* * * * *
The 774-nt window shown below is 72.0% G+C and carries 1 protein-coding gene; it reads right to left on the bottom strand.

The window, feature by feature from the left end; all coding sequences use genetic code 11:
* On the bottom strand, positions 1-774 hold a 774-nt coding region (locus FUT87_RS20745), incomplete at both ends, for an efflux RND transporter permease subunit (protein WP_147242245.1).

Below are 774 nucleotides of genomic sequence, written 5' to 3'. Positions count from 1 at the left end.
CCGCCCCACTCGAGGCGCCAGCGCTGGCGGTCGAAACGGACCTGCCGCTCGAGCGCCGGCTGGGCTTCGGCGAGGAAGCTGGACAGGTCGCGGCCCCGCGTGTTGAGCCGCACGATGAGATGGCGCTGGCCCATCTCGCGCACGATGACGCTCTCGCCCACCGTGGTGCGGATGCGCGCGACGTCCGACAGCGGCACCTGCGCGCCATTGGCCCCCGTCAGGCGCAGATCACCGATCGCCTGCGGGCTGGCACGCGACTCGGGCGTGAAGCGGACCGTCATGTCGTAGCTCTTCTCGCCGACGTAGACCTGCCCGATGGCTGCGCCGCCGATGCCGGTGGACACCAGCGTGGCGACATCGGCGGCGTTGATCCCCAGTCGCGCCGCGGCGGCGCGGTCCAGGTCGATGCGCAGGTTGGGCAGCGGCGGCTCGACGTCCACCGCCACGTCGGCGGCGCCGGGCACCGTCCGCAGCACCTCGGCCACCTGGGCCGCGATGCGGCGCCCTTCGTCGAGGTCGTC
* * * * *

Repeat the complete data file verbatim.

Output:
The 774-nt window shown below is 72.0% G+C and carries 1 protein-coding gene; it reads right to left on the bottom strand.

The window, feature by feature from the left end; all coding sequences use genetic code 11:
* On the bottom strand, positions 1-774 hold a 774-nt coding region (locus FUT87_RS20745), incomplete at both ends, for an efflux RND transporter permease subunit (protein WP_147242245.1).

Below are 774 nucleotides of genomic sequence, written 5' to 3'. Positions count from 1 at the left end.
CCGCCCCACTCGAGGCGCCAGCGCTGGCGGTCGAAACGGACCTGCCGCTCGAGCGCCGGCTGGGCTTCGGCGAGGAAGCTGGACAGGTCGCGGCCCCGCGTGTTGAGCCGCACGATGAGATGGCGCTGGCCCATCTCGCGCACGATGACGCTCTCGCCCACCGTGGTGCGGATGCGCGCGACGTCCGACAGCGGCACCTGCGCGCCATTGGCCCCCGTCAGGCGCAGATCACCGATCGCCTGCGGGCTGGCACGCGACTCGGGCGTGAAGCGGACCGTCATGTCGTAGCTCTTCTCGCCGACGTAGACCTGCCCGATGGCTGCGCCGCCGATGCCGGTGGACACCAGCGTGGCGACATCGGCGGCGTTGATCCCCAGTCGCGCCGCGGCGGCGCGGTCCAGGTCGATGCGCAGGTTGGGCAGCGGCGGCTCGACGTCCACCGCCACGTCGGCGGCGCCGGGCACCGTCCGCAGCACCTCGGCCACCTGGGCCGCGATGCGGCGCCCTTCGTCGAGGTCGTC